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July 05, 2021


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Steven Lubet

Excellent post, Brian. Good to have you back in the Lounge.

Brian, thank you for this post, and congratulations on the excellent work of your task force! You had a lot of ground to cover and a lot of different opinions to consider in a short period of time, but the result is a landmark document that truly could change how American states consider lawyer licensing.

If you'll allow some observations from north of the border, I'd like to share with Faculty Lounge readers some of my thoughts about the report, which I thought was mostly terrific, with only a couple of areas of concern.

Among the many positive takeaways from the report:

- The US bar admission system has been stuck in a maddening dichotomous loop for decades, posing a false choice between "keep the bar exam" or "have no admission system at all." The report makes clear that the task force is not advocating to ban the bar exam (though I'd listen attentively if someone wanted to make the case for that), but is instead proposing additional means by which a bar applicant can establish their readiness to practise law. Choice is good!

- Moreover, the report notes that the three proposed methods (OEP, SPP, and bar exam) all have their strengths and drawbacks, and that some will be better suited to a particular bar applicant than others. "One size fits all" is a completely discredited notion in our customized-on-demand world; it makes no sense to require that the vast range of aspiring 21st-century lawyers of all shapes and types must fit through this one old small doorway in order to be admitted to practice.

- The report endorses and adopts the recommendations of the Building a Better Bar study by IAALS, which is excellent news. BaBB is a thoroughly researched and rigorous call to re-envision the licensing and competence assessment process for American lawyers, and it's terrific to see the IAALS's work validated by a State Bar committee so soon after it was published.

- To my mind, the most important aspect of this report is that it changes the nature of what the lawyer licensing process actually does. The law degree and the bar exam, our current requirements for bar admission, are *input* measures of competence. They don't actually measure anything; they're just convenient (albeit unfair and expensive) proxies that the profession has decided should function as stand-ins for the assurance of legal ability consumers expect new lawyers to possess. We license new lawyers this way -- but we don't *evaluate* them at all.

- The OEP and SSP are *output* measures of competence. They allow aspiring lawyers to *demonstrate* not only what they know, but also what they can do, and how they can do it. Each of these new pathways into practice includes an "Exam Alternative Portfolio" (EAP) of accomplishments that the bar applicant assembles over the course of months or years and submits for evaluation by the bar admissions board. Each candidate is personally assessed for who they are and what they can do.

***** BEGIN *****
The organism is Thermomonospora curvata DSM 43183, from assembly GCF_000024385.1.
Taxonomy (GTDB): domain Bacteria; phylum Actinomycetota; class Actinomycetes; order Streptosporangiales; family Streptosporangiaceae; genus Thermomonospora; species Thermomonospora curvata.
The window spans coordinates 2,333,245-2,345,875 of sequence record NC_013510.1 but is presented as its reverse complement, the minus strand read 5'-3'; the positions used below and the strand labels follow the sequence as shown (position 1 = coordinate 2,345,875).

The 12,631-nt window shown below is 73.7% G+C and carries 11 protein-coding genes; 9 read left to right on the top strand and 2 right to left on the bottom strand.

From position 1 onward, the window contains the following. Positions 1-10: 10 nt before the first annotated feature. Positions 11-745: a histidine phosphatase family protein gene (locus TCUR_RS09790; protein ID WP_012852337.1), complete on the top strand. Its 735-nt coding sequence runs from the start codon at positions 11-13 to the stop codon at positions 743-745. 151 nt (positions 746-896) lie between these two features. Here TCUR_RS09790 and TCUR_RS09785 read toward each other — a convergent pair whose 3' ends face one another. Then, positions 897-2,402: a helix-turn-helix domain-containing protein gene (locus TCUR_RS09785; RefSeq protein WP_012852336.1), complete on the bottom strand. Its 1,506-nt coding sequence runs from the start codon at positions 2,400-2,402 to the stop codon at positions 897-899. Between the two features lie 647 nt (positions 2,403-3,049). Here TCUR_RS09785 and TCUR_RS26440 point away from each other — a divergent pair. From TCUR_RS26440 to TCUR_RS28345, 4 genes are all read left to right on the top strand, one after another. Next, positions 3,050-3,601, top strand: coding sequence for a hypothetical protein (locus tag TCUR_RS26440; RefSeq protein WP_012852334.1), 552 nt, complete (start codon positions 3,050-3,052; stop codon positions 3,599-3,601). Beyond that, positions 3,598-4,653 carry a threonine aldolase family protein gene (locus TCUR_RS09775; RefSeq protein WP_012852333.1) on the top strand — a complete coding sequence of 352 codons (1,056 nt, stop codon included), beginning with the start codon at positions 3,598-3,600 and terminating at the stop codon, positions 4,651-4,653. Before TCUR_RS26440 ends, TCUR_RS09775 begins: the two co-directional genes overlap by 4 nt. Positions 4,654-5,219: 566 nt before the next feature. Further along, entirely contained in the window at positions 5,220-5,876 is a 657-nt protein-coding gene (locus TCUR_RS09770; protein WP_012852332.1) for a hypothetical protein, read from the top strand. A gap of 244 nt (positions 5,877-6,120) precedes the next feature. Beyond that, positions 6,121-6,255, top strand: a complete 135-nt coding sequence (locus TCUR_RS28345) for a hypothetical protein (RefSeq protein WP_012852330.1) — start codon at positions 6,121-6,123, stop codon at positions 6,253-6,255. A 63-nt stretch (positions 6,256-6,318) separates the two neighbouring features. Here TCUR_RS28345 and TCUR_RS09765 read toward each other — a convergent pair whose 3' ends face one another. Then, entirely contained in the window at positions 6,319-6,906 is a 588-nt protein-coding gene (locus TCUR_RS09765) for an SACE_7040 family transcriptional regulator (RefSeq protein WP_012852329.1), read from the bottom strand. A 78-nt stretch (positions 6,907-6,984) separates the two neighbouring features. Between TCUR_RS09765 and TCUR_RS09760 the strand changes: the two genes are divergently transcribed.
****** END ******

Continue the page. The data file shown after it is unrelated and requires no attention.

- It's hard to overstate how important this change is, and how ridiculously overdue its arrival is. A lawyer does not spend her career passing courses and writing exams -- she spends it doing real work with real consequences for real clients. So why do we license people for doing things (getting a degree, getting a sufficiently high score on an exam) that *they will never do again* as professionals? And that they will never be hired and paid to do by clients?

- The OEP and SSP require the bar applicant to do supervised legal work for clients in the real world, whether in a clinical setting during law school or in a legal workplace (mostly) after graduation. Their performance during these opportunities, under the proposed new systems, would form the basis for deciding whether they should be licensed as lawyers. Just as importantly, their performance during these opportunities *prepares them* for practising law, in ways the law degree and bar exam don't and never will.

- In a world that made sense, the OEP and SSP would be the *default* methods for assessing a bar candidate's qualification for licensure. The bar exam would be regarded as an odd outlier -- why are you writing a test, when you could be out there serving clients and learning the ropes of practice? What good will the test do you, when you have to solve the problems of the client sitting across a desk from you? Hopefully, given enough time, that's exactly how the matter will be viewed, once all these options are on the table for aspiring lawyers.

- Of the two new options proposed by the task force, I much prefer the OEP, and I think students will prefer it as well, by a wide margin. They get extensive exposure in clinics to on-the-ground problems and challenges of real people, but in a safe, supervised setting, with feedback and direction from experienced legal clinicians, during their law degree. They also get to start their legal careers upon graduation (pending passage of the MPRE and the "fitness and character test," which is a whole other box of trouble), rather than having to pass yet another exam or try to find supervised work in a law firm.